Igrim nodded. “I believe you. That tends to happen. Sit, sit. You will hear the true story now of how Orcs came into being.
Thousands of our people were taken captive in a raiding party by Sauron’s armies. I was trying to help some of the women and children escape when I was seized. I do not know how many days passed before arriving in Mordor where we were all tortured.
You can see the results of those tortures for yourself. Forgive me if I do not tell you what they have done to me and our kin.
The women, including myself, were cast under a curse so that our defects would be inherited from generation to generation.
After only the Valar know how long, we were released out into the world, our men forced to fight for Sauron and us women expected to breed males of our kind to produce more soldiers for the future. I and a small group were able to escape and returned to Lorien. At first, we were received with hate and fear.
“Hold!” I said in our native tongue. Not the tongues of Orcs now, but the tongue of our people. “Hold! It is I, Gwedhiel! Take me to my sister and her husband.”
While the rest of my party was confined with arrows pointed at their hearts, I was led to Galadriel and Celeborn. When I saw my sister, I fell to my knees and cried. I had come home. Celeborn did not recognize me as quickly, but Galadriel knew me on sight. It is her power to look into the hearts of others. You know that.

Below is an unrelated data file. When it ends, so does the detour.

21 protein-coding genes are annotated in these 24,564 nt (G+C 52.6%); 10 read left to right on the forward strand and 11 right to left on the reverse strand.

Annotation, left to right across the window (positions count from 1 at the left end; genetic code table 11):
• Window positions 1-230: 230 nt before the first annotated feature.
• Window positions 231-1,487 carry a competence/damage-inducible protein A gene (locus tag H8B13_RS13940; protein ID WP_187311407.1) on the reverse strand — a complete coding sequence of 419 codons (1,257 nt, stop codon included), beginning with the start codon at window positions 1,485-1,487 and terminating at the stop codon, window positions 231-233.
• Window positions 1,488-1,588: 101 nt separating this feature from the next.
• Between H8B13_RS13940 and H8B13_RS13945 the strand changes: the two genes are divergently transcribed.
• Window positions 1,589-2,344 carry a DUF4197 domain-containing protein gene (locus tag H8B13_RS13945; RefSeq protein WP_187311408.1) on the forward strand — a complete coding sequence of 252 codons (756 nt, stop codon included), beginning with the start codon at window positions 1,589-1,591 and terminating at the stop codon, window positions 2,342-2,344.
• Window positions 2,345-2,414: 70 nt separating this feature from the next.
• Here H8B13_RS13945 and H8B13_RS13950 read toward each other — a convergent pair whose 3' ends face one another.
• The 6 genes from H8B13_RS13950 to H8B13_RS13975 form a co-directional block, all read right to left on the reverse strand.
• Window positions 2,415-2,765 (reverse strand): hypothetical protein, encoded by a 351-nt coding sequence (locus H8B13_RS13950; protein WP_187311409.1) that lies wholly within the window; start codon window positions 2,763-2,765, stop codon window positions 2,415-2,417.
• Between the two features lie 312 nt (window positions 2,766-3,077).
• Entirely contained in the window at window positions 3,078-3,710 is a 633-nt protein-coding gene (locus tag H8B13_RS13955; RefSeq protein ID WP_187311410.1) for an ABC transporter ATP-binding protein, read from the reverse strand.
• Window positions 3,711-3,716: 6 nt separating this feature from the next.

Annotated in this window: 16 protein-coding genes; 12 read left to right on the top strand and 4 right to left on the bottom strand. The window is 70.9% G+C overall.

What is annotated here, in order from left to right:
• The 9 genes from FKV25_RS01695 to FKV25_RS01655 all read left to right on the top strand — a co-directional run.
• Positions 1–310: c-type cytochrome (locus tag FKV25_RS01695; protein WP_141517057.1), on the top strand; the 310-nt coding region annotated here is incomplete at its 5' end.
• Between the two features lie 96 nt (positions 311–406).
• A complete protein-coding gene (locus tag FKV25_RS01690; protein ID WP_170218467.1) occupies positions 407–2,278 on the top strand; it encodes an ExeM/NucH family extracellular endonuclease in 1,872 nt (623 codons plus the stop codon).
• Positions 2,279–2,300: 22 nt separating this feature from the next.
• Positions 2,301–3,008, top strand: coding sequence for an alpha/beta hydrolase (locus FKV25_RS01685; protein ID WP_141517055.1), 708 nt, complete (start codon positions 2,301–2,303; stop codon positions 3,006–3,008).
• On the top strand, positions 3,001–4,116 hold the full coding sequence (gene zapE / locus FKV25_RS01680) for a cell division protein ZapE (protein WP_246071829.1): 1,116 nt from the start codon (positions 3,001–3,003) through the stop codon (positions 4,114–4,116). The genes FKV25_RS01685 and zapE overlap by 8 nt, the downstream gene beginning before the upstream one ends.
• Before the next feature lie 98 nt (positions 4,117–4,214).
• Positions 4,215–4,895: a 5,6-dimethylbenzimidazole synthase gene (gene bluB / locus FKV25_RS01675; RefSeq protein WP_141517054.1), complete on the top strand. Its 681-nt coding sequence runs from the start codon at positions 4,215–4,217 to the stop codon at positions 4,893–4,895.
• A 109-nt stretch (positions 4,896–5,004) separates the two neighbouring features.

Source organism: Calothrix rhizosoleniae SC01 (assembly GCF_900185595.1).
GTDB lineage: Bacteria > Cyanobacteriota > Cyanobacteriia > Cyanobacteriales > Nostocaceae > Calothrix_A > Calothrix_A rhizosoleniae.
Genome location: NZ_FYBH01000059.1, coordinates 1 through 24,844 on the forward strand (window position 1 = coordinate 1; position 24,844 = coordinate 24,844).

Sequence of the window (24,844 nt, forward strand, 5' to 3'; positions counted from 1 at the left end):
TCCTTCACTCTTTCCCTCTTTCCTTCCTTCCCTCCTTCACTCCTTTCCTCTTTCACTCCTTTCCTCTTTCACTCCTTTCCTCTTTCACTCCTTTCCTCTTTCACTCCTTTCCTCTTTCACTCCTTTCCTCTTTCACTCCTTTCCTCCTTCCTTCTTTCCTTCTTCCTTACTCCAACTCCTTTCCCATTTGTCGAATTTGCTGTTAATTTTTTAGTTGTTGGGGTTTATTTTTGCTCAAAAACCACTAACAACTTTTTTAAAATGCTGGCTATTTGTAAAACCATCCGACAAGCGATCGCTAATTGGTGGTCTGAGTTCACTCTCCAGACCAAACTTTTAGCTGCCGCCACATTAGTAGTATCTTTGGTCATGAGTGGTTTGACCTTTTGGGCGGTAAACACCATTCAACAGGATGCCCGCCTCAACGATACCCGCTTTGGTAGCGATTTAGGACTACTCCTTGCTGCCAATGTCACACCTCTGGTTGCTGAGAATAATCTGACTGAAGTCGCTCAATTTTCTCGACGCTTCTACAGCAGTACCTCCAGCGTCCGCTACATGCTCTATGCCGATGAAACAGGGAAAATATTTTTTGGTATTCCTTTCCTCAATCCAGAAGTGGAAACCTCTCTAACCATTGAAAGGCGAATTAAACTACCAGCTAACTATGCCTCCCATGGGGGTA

She and I wept together. After our composure had recollected, I told her all that had happened with a heavy heart. Together, we peered into the Mirror of the Twins. You know it better as the Mirror of Galadriel now.
Together, we sisters foresaw a hope for the kidnapped Elves’ children, the Orcs. And I spoke these words to my sister:
“When the Accursed were among the Blessed, there was peace. But then some of the Blessed were taken and became the Accursed. The Accursed and the Blessed would battle each other, brother hating brother. But when the Dark Lord falls twice, an Accursed and a Blessed would meet and Eru smiled on them. When a vow of eternal love is exchanged between them, the Accursed will once again become the Blessed and peace will once again reign in Middle Earth.”
Lindariel forced herself to breathe.
“You’re meeting with that young Orc was no coincidence, Lindariel Thranduilion. And the meeting was out of the Valar’s control.”
Lindariel shook her head. “This is impossible! How can I believe this?”
Igrim patted Lindariel’s hand. “Predictions are hard to understand. Lindariel, I had waited millions of years for you and that young Orc to be born just to see this moment.”
“It is true I love him, but he has not told me if he loves me back!”
“Hush, you are getting excited.”